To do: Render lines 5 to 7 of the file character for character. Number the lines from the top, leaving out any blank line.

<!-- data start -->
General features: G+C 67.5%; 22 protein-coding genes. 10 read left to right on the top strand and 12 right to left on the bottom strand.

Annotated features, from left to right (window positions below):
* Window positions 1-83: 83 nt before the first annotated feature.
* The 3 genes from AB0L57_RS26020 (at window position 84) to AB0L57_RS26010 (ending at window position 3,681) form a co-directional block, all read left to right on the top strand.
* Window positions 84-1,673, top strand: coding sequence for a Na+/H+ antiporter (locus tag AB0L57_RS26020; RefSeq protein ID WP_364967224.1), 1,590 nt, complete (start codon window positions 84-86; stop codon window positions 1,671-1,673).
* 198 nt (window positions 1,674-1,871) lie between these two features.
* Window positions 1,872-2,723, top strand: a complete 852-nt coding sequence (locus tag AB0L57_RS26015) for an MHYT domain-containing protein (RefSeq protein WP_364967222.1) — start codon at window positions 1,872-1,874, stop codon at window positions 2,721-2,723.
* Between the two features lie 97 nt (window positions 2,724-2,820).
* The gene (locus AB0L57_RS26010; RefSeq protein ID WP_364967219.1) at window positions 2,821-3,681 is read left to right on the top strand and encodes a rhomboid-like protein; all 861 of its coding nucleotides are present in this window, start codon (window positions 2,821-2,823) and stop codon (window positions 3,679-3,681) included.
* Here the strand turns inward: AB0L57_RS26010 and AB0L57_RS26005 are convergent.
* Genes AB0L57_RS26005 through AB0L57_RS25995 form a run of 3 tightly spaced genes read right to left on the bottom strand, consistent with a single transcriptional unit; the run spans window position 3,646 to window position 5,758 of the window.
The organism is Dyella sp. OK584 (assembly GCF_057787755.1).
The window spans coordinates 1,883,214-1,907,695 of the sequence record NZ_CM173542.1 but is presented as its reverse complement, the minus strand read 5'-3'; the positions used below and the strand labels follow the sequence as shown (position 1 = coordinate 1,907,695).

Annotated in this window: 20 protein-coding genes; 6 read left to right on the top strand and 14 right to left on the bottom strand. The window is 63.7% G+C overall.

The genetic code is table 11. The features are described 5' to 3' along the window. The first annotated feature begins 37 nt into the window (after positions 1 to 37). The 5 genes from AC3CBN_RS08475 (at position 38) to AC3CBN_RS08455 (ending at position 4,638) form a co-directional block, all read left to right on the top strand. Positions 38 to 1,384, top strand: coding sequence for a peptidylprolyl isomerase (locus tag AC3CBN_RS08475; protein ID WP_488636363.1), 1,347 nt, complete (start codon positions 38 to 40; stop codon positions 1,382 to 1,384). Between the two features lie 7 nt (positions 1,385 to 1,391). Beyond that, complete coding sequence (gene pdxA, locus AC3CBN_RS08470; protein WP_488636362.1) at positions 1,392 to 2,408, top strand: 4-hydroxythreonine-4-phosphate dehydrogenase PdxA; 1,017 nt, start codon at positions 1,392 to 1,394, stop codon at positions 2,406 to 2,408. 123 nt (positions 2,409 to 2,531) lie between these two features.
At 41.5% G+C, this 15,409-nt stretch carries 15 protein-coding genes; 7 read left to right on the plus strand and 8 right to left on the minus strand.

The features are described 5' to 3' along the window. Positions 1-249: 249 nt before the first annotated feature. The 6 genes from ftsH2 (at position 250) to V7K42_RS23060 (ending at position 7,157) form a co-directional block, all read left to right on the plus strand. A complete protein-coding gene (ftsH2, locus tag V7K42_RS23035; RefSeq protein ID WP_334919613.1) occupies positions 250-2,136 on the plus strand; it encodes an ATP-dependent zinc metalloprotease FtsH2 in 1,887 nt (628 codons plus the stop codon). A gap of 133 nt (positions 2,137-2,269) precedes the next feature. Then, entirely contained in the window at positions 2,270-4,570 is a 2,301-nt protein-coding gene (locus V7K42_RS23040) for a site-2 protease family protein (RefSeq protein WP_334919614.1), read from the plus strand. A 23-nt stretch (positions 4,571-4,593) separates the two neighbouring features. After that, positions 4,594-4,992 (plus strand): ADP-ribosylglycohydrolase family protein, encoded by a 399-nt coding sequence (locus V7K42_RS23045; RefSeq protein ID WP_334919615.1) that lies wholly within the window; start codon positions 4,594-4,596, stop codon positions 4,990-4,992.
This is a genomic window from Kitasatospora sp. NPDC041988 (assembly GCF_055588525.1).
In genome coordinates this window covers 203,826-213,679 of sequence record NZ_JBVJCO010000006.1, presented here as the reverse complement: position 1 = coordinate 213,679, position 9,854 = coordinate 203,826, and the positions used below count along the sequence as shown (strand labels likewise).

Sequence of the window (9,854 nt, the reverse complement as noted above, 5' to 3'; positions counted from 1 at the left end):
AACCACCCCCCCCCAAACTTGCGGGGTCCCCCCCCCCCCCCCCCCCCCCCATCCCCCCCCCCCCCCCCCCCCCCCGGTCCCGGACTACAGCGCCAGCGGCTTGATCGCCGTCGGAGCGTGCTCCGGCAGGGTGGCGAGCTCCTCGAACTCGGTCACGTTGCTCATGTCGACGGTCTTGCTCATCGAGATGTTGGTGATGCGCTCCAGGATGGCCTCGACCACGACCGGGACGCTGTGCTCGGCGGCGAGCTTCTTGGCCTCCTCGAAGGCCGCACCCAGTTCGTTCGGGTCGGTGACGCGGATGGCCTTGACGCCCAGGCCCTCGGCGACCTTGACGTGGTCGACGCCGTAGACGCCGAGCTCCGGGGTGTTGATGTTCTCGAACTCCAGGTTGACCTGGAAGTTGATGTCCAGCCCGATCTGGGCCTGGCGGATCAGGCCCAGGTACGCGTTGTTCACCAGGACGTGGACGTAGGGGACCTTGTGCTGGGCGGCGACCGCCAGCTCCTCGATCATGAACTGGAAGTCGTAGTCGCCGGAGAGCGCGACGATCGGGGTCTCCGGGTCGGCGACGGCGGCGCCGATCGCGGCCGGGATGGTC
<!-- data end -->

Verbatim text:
* Window positions 84-1,673, top strand: coding sequence for a Na+/H+ antiporter (locus tag AB0L57_RS26020; RefSeq protein ID WP_364967224.1), 1,590 nt, complete (start codon window positions 84-86; stop codon window positions 1,671-1,673).
* 198 nt (window positions 1,674-1,871) lie between these two features.
* Window positions 1,872-2,723, top strand: a complete 852-nt coding sequence (locus tag AB0L57_RS26015) for an MHYT domain-containing protein (RefSeq protein WP_364967222.1) — start codon at window positions 1,872-1,874, stop codon at window positions 2,721-2,723.